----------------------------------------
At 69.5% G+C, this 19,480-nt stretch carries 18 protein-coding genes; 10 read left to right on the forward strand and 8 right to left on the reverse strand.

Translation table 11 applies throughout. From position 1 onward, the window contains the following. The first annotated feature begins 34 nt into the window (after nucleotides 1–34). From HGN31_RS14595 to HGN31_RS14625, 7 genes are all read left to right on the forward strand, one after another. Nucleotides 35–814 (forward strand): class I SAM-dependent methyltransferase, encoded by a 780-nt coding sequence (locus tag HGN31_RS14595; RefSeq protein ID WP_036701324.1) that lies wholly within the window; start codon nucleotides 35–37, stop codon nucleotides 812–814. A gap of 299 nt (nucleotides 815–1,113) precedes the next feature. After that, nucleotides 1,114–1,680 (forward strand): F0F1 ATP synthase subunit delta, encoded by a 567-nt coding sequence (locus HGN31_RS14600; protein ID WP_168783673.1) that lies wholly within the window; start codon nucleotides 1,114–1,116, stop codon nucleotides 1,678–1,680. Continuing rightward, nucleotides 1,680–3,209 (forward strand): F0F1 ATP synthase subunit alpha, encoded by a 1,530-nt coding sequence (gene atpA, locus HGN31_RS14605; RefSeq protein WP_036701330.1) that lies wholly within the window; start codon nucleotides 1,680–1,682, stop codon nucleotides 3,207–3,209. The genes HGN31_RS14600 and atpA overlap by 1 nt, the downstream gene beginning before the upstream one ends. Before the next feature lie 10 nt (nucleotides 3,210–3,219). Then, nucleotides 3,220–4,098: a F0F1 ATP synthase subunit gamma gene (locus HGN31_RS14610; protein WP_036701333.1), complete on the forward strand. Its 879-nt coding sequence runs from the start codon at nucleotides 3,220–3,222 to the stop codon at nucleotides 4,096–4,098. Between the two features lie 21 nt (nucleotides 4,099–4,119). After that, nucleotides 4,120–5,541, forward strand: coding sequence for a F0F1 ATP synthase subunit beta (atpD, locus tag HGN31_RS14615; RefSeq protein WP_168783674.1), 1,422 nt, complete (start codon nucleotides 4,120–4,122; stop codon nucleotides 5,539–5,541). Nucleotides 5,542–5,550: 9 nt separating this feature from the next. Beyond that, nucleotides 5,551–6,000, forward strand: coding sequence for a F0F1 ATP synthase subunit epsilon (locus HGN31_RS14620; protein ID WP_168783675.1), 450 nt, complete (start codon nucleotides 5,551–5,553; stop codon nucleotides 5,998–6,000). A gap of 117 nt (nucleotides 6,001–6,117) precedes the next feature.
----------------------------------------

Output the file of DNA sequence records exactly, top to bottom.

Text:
At 69.5% G+C, this 19,480-nt stretch carries 18 protein-coding genes; 10 read left to right on the forward strand and 8 right to left on the reverse strand.

Translation table 11 applies throughout. From position 1 onward, the window contains the following. The first annotated feature begins 34 nt into the window (after nucleotides 1–34). From HGN31_RS14595 to HGN31_RS14625, 7 genes are all read left to right on the forward strand, one after another. Nucleotides 35–814 (forward strand): class I SAM-dependent methyltransferase, encoded by a 780-nt coding sequence (locus tag HGN31_RS14595; RefSeq protein ID WP_036701324.1) that lies wholly within the window; start codon nucleotides 35–37, stop codon nucleotides 812–814. A gap of 299 nt (nucleotides 815–1,113) precedes the next feature. After that, nucleotides 1,114–1,680 (forward strand): F0F1 ATP synthase subunit delta, encoded by a 567-nt coding sequence (locus HGN31_RS14600; protein ID WP_168783673.1) that lies wholly within the window; start codon nucleotides 1,114–1,116, stop codon nucleotides 1,678–1,680. Continuing rightward, nucleotides 1,680–3,209 (forward strand): F0F1 ATP synthase subunit alpha, encoded by a 1,530-nt coding sequence (gene atpA, locus HGN31_RS14605; RefSeq protein WP_036701330.1) that lies wholly within the window; start codon nucleotides 1,680–1,682, stop codon nucleotides 3,207–3,209. The genes HGN31_RS14600 and atpA overlap by 1 nt, the downstream gene beginning before the upstream one ends. Before the next feature lie 10 nt (nucleotides 3,210–3,219). Then, nucleotides 3,220–4,098: a F0F1 ATP synthase subunit gamma gene (locus HGN31_RS14610; protein WP_036701333.1), complete on the forward strand. Its 879-nt coding sequence runs from the start codon at nucleotides 3,220–3,222 to the stop codon at nucleotides 4,096–4,098. Between the two features lie 21 nt (nucleotides 4,099–4,119). After that, nucleotides 4,120–5,541, forward strand: coding sequence for a F0F1 ATP synthase subunit beta (atpD, locus tag HGN31_RS14615; RefSeq protein WP_168783674.1), 1,422 nt, complete (start codon nucleotides 4,120–4,122; stop codon nucleotides 5,539–5,541). Nucleotides 5,542–5,550: 9 nt separating this feature from the next. Beyond that, nucleotides 5,551–6,000, forward strand: coding sequence for a F0F1 ATP synthase subunit epsilon (locus HGN31_RS14620; protein ID WP_168783675.1), 450 nt, complete (start codon nucleotides 5,551–5,553; stop codon nucleotides 5,998–6,000). A gap of 117 nt (nucleotides 6,001–6,117) precedes the next feature.